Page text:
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post #16 of 19 Old 11-18-2018, 10:59 AM
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Originally Posted by GAF View Post
Steve, I have used your suggestion of multiple coats of TransTint black dye stain to achieve the colour that the customer wanted and she is pleased with the result. Thanks for the advice.

I am almost finished the project but the semi gloss top coating is too shiny. Yesterday I applied one diluted coat of SATIN and it made essentially no difference to the sheen still too shiny.

Is there any other way that I can reduce the sheen?

I have been using Mirka Mirlon 360 grit scuff pads between top coats. Does it make sense to use that to tone down the sheen?

Thanks.

Gary
There is a substance in a finish called a flattening agent which determines the sheen. It looks like baby powder in dry form and the more of this flattening agent in the finish will determine the sheen. There are places that sell just the flattening agent you can add to the finish or you might buy some of the same finish you are using in a flat sheen and intermix it with what you have. Be sure to measure the amount to mix for further reference. If you can't get either I've known finishers that will take a can of finish that has been sitting and pour off some of the finish out of the can before stirring it. The goo in the bottom of the can when you stir it is the flattening agent and if you pour off the gloss off the top you increase the concentration of flattening agent.
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post #17 of 19 Old 11-20-2018, 07:38 AM Thread Starter
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Originally Posted by Steve Neul View Post
There is a substance in a finish called a flattening agent which determines the sheen. It looks like baby powder in dry form and the more of this flattening agent in the finish will determine the sheen. There are places that sell just the flattening agent you can add to the finish or you might buy some of the same finish you are using in a flat sheen and intermix it with what you have. Be sure to measure the amount to mix for further reference. If you can't get either I've known finishers that will take a can of finish that has been sitting and pour off some of the finish out of the can before stirring it. The goo in the bottom of the can when you stir it is the flattening agent and if you pour off the gloss off the top you increase the concentration of flattening agent.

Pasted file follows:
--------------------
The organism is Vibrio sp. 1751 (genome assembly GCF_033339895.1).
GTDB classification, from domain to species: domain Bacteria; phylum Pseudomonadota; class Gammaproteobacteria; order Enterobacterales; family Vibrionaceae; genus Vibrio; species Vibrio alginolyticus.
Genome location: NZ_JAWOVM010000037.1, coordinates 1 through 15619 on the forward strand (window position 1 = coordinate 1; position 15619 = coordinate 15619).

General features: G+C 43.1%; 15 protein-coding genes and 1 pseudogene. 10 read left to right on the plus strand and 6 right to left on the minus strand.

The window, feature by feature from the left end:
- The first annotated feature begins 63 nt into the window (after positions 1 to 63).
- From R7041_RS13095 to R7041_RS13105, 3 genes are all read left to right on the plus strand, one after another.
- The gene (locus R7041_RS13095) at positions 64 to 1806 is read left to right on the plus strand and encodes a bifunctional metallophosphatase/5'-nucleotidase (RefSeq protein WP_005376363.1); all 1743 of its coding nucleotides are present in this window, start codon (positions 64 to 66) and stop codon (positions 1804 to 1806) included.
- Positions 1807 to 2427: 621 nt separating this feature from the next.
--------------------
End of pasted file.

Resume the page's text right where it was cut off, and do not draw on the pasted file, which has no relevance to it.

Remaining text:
Steve, I bought a small can on MinWax satin poly and poured off some of the finish before stirring it. Unfortunately the end result was not good there was no reduction in the sheen of the piece. That did not make sense to me.

So I went and bought a small can of Varathane satin poly and did the pour off trick. Wow the flattening agent was very obvious with this brand. And your advice worked. I achieved the desired level of sheen reduction.

Thank you yet again for your continuing advice.

Gary
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post #18 of 19 Old 11-20-2018, 08:46 AM
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Steve, I bought a small can on MinWax satin poly and poured off some of the finish before stirring it. Unfortunately the end result was not good there was no reduction in the sheen of the piece. That did not make sense to me.

So I went and bought a small can of Varathane satin poly and did the pour off trick. Wow the flattening agent was very obvious with this brand. And your advice worked. I achieved the desired level of sheen reduction.

Thank you yet again for your continuing advice.

Gary
The hard part in altering a finish is measuring what you do to it for future reference. The amount you pour off the top will determine just how flat it will go so you need to standardize your satin by pouring out exactly the same amount of finish. Also if the can bounces around a lot in the car going home with it it's sort of like putting it on a paint shaker before pouring off the finish. You might have to let the can sit overnight before doing that. Then what poured off is still usable but it will be gloss or semi-gloss poly.

Minwax products are just odd so I'm not surprised you couldn't modify it. I've never used any of their poly but their stains I've tried to add a universal tinting color to it to alter the color and it wouldn't suspend like any other stain. I even called the company and asked them what I would use and they said there was nothing so when I recommend someone modify a stain I always say stain other than Minwax.
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post #19 of 19 Old 11-21-2018, 11:52 AM Thread Starter
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Originally Posted by Steve Neul View Post
The hard part in altering a finish is measuring what you do to it for future reference. The amount you pour off the top will determine just how flat it will go so you need to standardize your satin by pouring out exactly the same amount of finish. Also if the can bounces around a lot in the car going home with it it's sort of like putting it on a paint shaker before pouring off the finish. You might have to let the can sit overnight before doing that. Then what poured off is still usable but it will be gloss or semi-gloss poly.

Minwax products are just odd so I'm not surprised you couldn't modify it. I've never used any of their poly but their stains I've tried to add a universal tinting color to it to alter the color and it wouldn't suspend like any other stain. I even called the company and asked them what I would use and they said there was nothing so when I recommend someone modify a stain I always say stain other than Minwax.
Steve, I had somewhat anticipated that shaking the can would be an issue so I literally held it in my hand on the ride home which fortunately was a short one. At the end of the day everything worked out with your advice on how to get the depth of color and the sheen that the customer wanted. All ended well. Thanks much.

Gary